Call Amazon's (NASDAQ:AMZN) a sort of stealth play by the online retailer to take over your living room.
When it first launched, the device was offered by invitation only for Prime members. The company was very slow in rolling out Echo because at first, it didn't do very much.
The original version of the product was part wireless speaker, part voice-controlled assistant, and part gimmick. It could be addressed using voice commands to access Pandora or music in your personal Amazon library. Echo could also deliver weather reports and answer questions like, "Who was Abraham Lincoln?" There was also rudimentary product ordering, which was hard to use and required interfacing with the device's iPhone or Android app, and a few other things that didn't do very much.
As an early purchaser of the product who paid the Prime invitation price of $99 for it, I liked Echo as a voice-controlled music device, but I certainly didn't consider it a digital assistant or a home-automation device.
Over time, however, that has changed. Amazon has improved the Alexa voice-assistant interface and slowly rolled out new features as well as partnerships with home automation devices. It's not a rival for Apple's (NASDAQ:AAPL) Siri or Microsoft's (NASDAQ:MSFT) Cortana, which makes sense, because Amazon is competing with those two companies for control of your living room.
But, where Apple and Microsoft have PCs, tablets, and phones that can serve as the hub for that control, Amazon has Echo. To grow the line and improve the company's prospects of winning a piece of the home automation market, Amazon has released two new Echo products.
What did Amazon do?
The company has introduced Echo Dot and Amazon Tap, two members of the Echo family that solve specific problem.
Dot is "a hands-free, voice controlled device that uses the same far-field voice recognition as Echo," according to a press release. It has some stand-alone functionality, including operating as a smart alarm clock and controlling smart-home devices like its bigger sibling, but the real point of the smaller device is to serve as sort of an extension of the Echo, bringing its functionality to other rooms of the house. Dot can also be plugged into a stereo, allowing people who want voice control, but with better speakers than the wireless devices offer, a way to add Alexa to their system.
Echo Dot is meant for houses that already have a Alexa device. To drill that in, Amazon has made it available "for $89.99 exclusively for Prime members through Alexa Voice Shopping." To order one, existing Echo and Fire TV customers must say "Alexa, order an Echo Dot." There is a page for the product on Amazon.com, amazon.com/echodot, but you can't actually order the device from there.
The second product, Amazon Tap, brings portability to the Echo line. It's "an Alexa-enabled portable Bluetooth and Wi-Fi speaker that offers rich, full-range sound," according to the company. It does not have the same voice-activated abilities as its sister products, but it can be turned on with a tap, offering many of the same features and services as the full-scale model.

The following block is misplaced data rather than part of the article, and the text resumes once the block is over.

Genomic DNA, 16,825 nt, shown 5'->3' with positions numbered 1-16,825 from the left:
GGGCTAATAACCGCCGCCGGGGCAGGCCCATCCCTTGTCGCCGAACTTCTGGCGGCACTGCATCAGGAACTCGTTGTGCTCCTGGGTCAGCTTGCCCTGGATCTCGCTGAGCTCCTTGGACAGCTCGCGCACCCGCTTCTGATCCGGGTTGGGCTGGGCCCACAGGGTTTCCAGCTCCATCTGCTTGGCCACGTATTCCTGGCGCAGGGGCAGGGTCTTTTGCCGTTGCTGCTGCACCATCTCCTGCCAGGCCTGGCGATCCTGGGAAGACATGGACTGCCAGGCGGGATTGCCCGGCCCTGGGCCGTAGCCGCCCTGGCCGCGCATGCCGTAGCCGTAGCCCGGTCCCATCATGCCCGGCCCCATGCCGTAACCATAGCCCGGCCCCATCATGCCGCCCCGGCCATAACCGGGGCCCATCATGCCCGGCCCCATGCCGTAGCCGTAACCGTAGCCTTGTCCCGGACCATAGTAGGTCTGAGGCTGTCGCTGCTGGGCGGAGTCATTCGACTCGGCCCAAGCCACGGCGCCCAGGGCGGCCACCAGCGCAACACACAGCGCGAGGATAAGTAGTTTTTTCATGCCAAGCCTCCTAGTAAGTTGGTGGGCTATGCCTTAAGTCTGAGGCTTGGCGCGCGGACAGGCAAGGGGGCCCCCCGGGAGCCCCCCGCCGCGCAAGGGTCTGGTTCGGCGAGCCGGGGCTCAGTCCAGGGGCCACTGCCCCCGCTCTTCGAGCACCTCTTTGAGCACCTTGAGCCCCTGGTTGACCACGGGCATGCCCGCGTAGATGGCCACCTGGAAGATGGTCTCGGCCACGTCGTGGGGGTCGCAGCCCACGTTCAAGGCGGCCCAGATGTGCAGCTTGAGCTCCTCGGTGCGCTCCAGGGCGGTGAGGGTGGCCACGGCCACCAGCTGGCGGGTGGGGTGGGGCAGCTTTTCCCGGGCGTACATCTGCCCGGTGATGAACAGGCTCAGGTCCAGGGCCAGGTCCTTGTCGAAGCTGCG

Tap does not require owning another Alexa-enabled devices, and it can be pre-ordered for $129.99 on Amazon.
Of course, even the portable Tap is not as portable as an iPhone, iPad, or a phone or tablet running Windows, but the devices do make it easier to spread the Amazon version of home automation throughout your house -- and to take it with you when you leave. Echo also has an app that allows for remote control of home-automation devices.
Alexa is not Siri or Cortana
Apple and Microsoft already have solid penetration in homes with computers and tablets as well as Xbox and Apple TV -- all of which could serve as home automation hubs. Both also have voice assistant -- Siri and Cortana -- which should serve as the control system for controlling a house.
Still, neither company's device nor their virtual assistants were primarily built for that purpose, which gives Amazon, if not an edge, at least a way to wedge its way into the market.
The Echo products all do some pretty cool things before a user even considers home control. Whether those functions are worth the price for people who already own computers, smartphones, tablets, and other devices is debatable. However, if consumers do elect to bring Alexa-enabled devices like Echo, Tap, and Echo Dot into their homes, Amazon could succeed in doing an end run around its should-be-dominant rivals.
Home automation is in the very early stages, and no clear winner, or even market leader, has emerged. Apple and Microsoft -- in theory -- have some advantages because they already have hardware in tens of millions of homes or tablets and/or phones in millions of people's hands. Amazon is certainly playing catch-up, but these are smart, focused devices that do a lot while also not doing too much.
It's hard to know if the public will ever full embrace home automation, but these new products from Amazon bring that reality a step closer.